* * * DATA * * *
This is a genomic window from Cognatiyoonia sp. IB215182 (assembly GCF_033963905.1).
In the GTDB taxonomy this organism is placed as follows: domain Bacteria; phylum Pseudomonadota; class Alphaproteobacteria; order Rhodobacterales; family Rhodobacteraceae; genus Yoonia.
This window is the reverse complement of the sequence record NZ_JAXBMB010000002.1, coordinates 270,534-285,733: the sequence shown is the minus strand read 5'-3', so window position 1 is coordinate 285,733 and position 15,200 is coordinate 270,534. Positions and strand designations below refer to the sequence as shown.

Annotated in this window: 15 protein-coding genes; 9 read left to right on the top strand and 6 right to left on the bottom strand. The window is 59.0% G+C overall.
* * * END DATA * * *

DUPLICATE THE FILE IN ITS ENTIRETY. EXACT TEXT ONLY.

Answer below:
This is a genomic window from Cognatiyoonia sp. IB215182 (assembly GCF_033963905.1).
In the GTDB taxonomy this organism is placed as follows: domain Bacteria; phylum Pseudomonadota; class Alphaproteobacteria; order Rhodobacterales; family Rhodobacteraceae; genus Yoonia.
This window is the reverse complement of the sequence record NZ_JAXBMB010000002.1, coordinates 270,534-285,733: the sequence shown is the minus strand read 5'-3', so window position 1 is coordinate 285,733 and position 15,200 is coordinate 270,534. Positions and strand designations below refer to the sequence as shown.

Annotated in this window: 15 protein-coding genes; 9 read left to right on the top strand and 6 right to left on the bottom strand. The window is 59.0% G+C overall.